2021 ICD-10-CM Code A32.1

Listerial meningitis and meningoencephalitis

Version 2021

Not Valid for Submission

A32.1 is a non-specific and non-billable diagnosis code code, consider using a code with a higher level of specificity for a diagnosis of listerial meningitis and meningoencephalitis. The code is not specific and is NOT valid for the year 2021 for the submission of HIPAA-covered transactions. Category or Header define the heading of a category of codes that may be further subdivided by the use of 4th, 5th, 6th or 7th characters.

ICD-10:A32.1
Short Description:Listerial meningitis and meningoencephalitis
Long Description:Listerial meningitis and meningoencephalitis

Code Classification

Specific Coding for Listerial meningitis and meningoencephalitis

Non-specific codes like A32.1 require more digits to indicate the appropriate level of specificity. Consider using any of the following ICD-10 codes with a higher level of specificity when coding for listerial meningitis and meningoencephalitis:

  • BILLABLE CODE - Use A32.11 for Listerial meningitis
  • BILLABLE CODE - Use A32.12 for Listerial meningoencephalitis

Information for Patients


Encephalitis

Encephalitis is an inflammation of the brain. Usually the cause is a viral infection, but bacteria can also cause it. It can be mild or severe. Most cases are mild. You may have flu-like symptoms. With a mild case, you may just need rest, plenty of fluids, and a pain reliever.

Severe cases need immediate treatment. Symptoms of severe cases include

In babies, additional symptoms may include constant crying, poor feeding, body stiffness, and bulging in the soft spots of the skull.

Severe cases may require a stay in the hospital. Treatments include oral and intravenous (IV) medicines to reduce inflammation and treat infection. Patients with breathing difficulties may need artificial respiration. Some people may need physical, speech, and occupational therapy once the illness is under control.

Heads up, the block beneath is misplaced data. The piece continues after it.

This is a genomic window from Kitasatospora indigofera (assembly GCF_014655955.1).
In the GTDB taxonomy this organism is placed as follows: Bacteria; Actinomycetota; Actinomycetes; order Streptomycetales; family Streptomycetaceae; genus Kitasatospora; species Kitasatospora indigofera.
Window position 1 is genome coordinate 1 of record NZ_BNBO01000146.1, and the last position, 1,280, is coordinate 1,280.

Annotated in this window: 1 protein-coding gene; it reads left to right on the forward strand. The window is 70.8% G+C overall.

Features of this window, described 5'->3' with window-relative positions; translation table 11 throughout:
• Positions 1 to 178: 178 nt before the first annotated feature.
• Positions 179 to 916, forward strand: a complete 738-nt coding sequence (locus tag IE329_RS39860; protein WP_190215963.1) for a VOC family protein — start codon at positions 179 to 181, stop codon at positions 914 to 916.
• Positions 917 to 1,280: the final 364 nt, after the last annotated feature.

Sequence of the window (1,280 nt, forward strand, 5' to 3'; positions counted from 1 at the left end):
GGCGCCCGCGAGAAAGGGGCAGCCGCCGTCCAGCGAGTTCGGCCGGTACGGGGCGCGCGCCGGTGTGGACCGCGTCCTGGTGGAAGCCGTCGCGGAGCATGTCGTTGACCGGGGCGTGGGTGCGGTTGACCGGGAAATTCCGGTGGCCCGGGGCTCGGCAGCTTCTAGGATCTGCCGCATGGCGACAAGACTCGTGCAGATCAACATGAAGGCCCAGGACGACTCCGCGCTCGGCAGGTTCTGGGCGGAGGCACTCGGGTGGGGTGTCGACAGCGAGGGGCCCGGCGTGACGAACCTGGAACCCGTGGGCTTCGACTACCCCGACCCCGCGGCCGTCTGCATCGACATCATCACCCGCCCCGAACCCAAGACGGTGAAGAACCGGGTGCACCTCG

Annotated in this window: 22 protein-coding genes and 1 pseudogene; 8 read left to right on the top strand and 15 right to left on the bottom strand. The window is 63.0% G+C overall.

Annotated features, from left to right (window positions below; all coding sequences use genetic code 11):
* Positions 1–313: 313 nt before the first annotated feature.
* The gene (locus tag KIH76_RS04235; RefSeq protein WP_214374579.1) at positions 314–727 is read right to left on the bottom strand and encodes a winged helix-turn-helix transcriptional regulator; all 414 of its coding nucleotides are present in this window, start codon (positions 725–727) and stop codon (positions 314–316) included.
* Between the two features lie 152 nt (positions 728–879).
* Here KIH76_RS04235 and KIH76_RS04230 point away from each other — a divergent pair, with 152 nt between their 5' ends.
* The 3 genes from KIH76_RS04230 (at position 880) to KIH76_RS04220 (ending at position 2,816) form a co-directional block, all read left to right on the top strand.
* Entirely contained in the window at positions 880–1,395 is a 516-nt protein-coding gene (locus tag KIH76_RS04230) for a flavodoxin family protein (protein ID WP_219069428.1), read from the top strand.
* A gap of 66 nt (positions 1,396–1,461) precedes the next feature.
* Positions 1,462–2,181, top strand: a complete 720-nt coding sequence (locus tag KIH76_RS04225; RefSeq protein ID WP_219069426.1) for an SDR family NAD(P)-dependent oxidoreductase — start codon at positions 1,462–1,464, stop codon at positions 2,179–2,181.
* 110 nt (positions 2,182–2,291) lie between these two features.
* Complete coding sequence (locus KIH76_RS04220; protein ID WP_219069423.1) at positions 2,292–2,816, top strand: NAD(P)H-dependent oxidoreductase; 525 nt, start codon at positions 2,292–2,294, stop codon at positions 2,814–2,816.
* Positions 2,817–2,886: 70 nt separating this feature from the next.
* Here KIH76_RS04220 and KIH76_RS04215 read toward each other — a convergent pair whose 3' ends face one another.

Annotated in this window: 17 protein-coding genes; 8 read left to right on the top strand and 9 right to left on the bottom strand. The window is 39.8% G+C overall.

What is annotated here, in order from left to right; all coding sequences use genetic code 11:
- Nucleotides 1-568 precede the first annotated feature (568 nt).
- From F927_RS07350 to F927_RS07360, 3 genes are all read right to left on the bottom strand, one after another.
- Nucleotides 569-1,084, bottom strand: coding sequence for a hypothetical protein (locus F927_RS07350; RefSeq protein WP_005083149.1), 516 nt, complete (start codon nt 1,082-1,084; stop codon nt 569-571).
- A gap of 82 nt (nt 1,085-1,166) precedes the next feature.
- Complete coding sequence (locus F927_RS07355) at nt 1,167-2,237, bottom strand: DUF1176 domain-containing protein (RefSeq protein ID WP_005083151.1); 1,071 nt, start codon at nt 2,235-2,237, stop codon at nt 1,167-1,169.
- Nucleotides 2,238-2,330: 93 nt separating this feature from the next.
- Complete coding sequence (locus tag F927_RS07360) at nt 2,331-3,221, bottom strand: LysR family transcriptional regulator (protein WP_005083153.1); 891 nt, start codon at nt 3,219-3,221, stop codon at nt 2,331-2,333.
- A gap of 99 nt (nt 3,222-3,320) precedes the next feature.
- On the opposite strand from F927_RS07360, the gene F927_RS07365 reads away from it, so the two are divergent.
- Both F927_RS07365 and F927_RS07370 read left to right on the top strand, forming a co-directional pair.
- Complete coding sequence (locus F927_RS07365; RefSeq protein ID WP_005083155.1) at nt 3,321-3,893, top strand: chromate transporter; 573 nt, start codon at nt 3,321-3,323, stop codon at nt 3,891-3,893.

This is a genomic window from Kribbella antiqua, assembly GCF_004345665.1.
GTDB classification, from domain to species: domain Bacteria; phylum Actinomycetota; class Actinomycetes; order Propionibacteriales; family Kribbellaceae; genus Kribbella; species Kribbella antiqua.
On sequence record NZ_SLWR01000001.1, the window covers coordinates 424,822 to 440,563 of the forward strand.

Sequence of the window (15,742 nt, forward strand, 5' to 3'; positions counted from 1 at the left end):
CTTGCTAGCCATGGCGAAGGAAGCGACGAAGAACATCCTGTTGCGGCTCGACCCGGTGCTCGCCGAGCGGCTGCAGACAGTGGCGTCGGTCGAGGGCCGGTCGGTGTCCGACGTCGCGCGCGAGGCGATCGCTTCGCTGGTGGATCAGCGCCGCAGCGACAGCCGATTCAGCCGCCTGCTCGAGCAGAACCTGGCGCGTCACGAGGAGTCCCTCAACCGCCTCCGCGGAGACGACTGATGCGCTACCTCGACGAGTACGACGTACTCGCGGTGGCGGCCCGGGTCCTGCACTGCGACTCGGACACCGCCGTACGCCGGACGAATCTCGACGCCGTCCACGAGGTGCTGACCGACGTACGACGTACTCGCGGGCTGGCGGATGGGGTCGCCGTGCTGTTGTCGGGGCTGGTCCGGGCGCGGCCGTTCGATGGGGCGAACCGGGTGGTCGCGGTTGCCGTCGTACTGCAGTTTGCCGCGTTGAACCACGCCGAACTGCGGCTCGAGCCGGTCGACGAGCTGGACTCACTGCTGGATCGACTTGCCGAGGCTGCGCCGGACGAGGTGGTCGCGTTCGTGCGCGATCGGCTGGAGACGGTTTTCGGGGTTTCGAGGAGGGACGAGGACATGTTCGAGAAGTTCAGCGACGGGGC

NIH: National Institute of Neurological Disorders and Stroke


[Learn More in MedlinePlus]

Listeria Infections

Also called: Listeriosis

Listeriosis is a foodborne illness caused by Listeria monocytogenes, bacteria found in soil and water. It can be in a variety of raw foods as well as in processed foods and foods made from unpasteurized milk. Listeria is unlike many other germs because it can grow even in the cold temperature of the refrigerator.

Symptoms include fever and chills, headache, upset stomach and vomiting. Treatment is with antibiotics.

Anyone can get the illness. But it is most likely to affect pregnant women and unborn babies, older adults, and people with weak immune systems. To reduce your risk

Centers for Disease Control and Prevention


[Learn More in MedlinePlus]

Meningitis

Also called: Spinal meningitis

Meningitis is inflammation of the thin tissue that surrounds the brain and spinal cord, called the meninges. There are several types of meningitis. The most common is viral meningitis. You get it when a virus enters the body through the nose or mouth and travels to the brain. Bacterial meningitis is rare, but can be deadly. It usually starts with bacteria that cause a cold-like infection. It can cause stroke, hearing loss, and brain damage. It can also harm other organs. Pneumococcal infections and meningococcal infections are the most common causes of bacterial meningitis.

Anyone can get meningitis, but it is more common in people with weak immune systems. Meningitis can get serious very quickly. You should get medical care right away if you have

Early treatment can help prevent serious problems, including death. Tests to diagnose meningitis include blood tests, imaging tests, and a spinal tap to test cerebrospinal fluid. Antibiotics can treat bacterial meningitis. Antiviral medicines may help some types of viral meningitis. Other medicines can help treat symptoms.

There are vaccines to prevent some of the bacterial infections that cause meningitis.

NIH: National Institute of Neurological Disorders and Stroke


[Learn More in MedlinePlus]

Code History

  • FY 2021 - No Change, effective from 10/1/2020 through 9/30/2021
  • FY 2020 - No Change, effective from 10/1/2019 through 9/30/2020
  • FY 2019 - No Change, effective from 10/1/2018 through 9/30/2019
  • FY 2018 - No Change, effective from 10/1/2017 through 9/30/2018
  • FY 2017 - No Change, effective from 10/1/2016 through 9/30/2017
  • FY 2016 - New Code, effective from 10/1/2015 through 9/30/2016 (First year ICD-10-CM implemented into the HIPAA code set)